A confirmed case of the coronavirus variant first seen in the U.K. has been discovered in Manitoba, the province’s chief public health officer Dr. Brent Roussin announced on Tuesday.
The case is related to international travel and the person has since recovered, but Roussin says there’s no evidence to show there’s transmission of the variant within Manitoba.
“This further illustrates why we have our travel restrictions in place to protect the introduction into the community of these type of variants,” he said.
Five household contacts are self-isolating, but none of them have tested positive for the virus.
Roussin says the person’s original COVID-19 test was sent to the National Microbiology Lab for sequencing and the results came back Monday evening.
“Of course, this is not unexpected,” Roussin said. “We see this variant in our country and internationally and we have set up our protocols for just this type of scenario.”
Additional rules will be in place for cases involving coronavirus variants of concern. The province won’t accept isolation in the home, extended isolation periods for close contacts of confirmed cases that could last 24 days.
Roussin says there will be additional rules in place for cases involving concerning coronavirus variants, such as requiring household contacts to isolate for an extended period of time outside the home.
For example, if the person with a confirmed case involving a concerning variant isolated at home upon symptom onset or return from travel, any household members would have to isolate outside the home for an additional 14 days after the last potential exposure to the confirmed case.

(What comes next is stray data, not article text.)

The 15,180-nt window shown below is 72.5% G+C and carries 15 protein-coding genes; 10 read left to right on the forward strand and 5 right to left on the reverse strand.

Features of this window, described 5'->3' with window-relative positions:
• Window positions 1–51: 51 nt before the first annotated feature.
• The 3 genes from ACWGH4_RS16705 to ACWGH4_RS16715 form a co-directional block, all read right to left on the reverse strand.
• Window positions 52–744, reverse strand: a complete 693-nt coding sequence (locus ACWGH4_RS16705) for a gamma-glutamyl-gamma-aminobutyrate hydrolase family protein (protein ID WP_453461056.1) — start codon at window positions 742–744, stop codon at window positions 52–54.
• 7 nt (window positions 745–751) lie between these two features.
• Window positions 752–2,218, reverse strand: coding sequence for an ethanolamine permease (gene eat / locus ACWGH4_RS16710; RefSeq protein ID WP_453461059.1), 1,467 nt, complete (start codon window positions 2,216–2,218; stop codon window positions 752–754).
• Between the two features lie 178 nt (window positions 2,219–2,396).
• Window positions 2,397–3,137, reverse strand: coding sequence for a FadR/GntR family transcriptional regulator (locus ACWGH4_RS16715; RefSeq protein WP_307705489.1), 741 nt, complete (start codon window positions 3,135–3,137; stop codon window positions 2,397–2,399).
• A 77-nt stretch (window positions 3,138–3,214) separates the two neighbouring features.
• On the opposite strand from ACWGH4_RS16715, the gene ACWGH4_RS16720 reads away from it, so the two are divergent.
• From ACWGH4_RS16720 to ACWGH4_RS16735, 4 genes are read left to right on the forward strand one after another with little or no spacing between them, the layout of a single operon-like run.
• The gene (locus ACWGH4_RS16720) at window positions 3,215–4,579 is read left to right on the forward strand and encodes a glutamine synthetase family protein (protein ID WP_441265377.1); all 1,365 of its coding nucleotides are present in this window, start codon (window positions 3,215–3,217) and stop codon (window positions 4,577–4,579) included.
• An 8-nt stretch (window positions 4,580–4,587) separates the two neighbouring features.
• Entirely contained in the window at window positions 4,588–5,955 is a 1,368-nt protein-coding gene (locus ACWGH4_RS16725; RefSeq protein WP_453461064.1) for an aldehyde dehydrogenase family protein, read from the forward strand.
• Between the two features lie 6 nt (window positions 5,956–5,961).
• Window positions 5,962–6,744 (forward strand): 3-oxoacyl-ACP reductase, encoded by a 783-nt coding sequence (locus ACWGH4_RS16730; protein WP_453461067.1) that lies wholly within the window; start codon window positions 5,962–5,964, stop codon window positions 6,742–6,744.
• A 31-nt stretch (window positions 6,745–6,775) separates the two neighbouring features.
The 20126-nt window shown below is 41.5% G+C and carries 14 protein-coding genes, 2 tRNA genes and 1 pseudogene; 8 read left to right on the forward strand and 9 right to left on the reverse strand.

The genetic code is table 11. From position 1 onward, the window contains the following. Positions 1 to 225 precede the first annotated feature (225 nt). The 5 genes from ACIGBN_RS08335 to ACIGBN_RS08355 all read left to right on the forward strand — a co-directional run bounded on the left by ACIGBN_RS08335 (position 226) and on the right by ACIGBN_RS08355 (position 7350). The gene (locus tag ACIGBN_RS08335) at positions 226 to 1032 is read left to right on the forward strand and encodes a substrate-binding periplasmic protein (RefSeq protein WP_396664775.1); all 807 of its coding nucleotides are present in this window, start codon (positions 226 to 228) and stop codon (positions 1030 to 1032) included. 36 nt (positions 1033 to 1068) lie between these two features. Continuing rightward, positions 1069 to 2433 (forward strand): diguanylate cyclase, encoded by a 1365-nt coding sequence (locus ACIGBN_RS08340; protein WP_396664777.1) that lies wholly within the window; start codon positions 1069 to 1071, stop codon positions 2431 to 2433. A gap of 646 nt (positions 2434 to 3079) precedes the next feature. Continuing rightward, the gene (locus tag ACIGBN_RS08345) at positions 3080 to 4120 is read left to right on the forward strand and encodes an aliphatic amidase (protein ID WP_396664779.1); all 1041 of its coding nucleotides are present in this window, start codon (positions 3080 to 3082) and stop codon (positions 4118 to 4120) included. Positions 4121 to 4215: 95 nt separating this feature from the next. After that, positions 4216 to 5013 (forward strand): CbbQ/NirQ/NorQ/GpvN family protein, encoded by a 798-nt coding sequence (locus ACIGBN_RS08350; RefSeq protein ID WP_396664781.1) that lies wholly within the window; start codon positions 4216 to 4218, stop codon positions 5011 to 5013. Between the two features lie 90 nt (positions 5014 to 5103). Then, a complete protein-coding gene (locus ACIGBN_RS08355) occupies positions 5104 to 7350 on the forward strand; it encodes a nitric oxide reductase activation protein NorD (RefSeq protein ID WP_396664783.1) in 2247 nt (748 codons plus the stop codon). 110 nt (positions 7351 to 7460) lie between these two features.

Public health officials anticipate seeing other variants of concern in Manitoba, said Roussin.
“We’ve upped our screening for variants and will continue to up that moving forward. We just need to do whatever we can to delay this introduction of these variants into the community,” he said.
The announcement of the variant’s presence in Manitoba was made while Roussin and Premier Brian Pallister announced the loosening of public health orders. Museums, indoor rinks, restaurants, gyms and places of worship will be able to reopen with limited capacity on Friday.
“Because things are controlled, because of the restrictions we have in place and protocols, we’re still OK to proceed with our reopening plans,” said Roussin. “But it’s also a reminder that we’re not out of the woods, that we need to be cautious moving forward.”
Variant more contagious
Scientists say the variant present in Manitoba, which is called the B117 variant, is at least 30 per cent more transmissible.
That same variant is being blamed for an outbreak at a personal care home north of Toronto.
In a news release on Saturday, the Simcoe Muskoka District Health Unit (SMDHU) said the testing done on Friday has determined that six samples taken from the Roberta Place Long Term Care Home are of that strain.
The health unit said at the time the development is of great concern.
Pallister closed the news conference with a note of hope, but urged Manitobans to be extra careful.
“[It’s] a day to remind one another that we need to be cautious and careful.”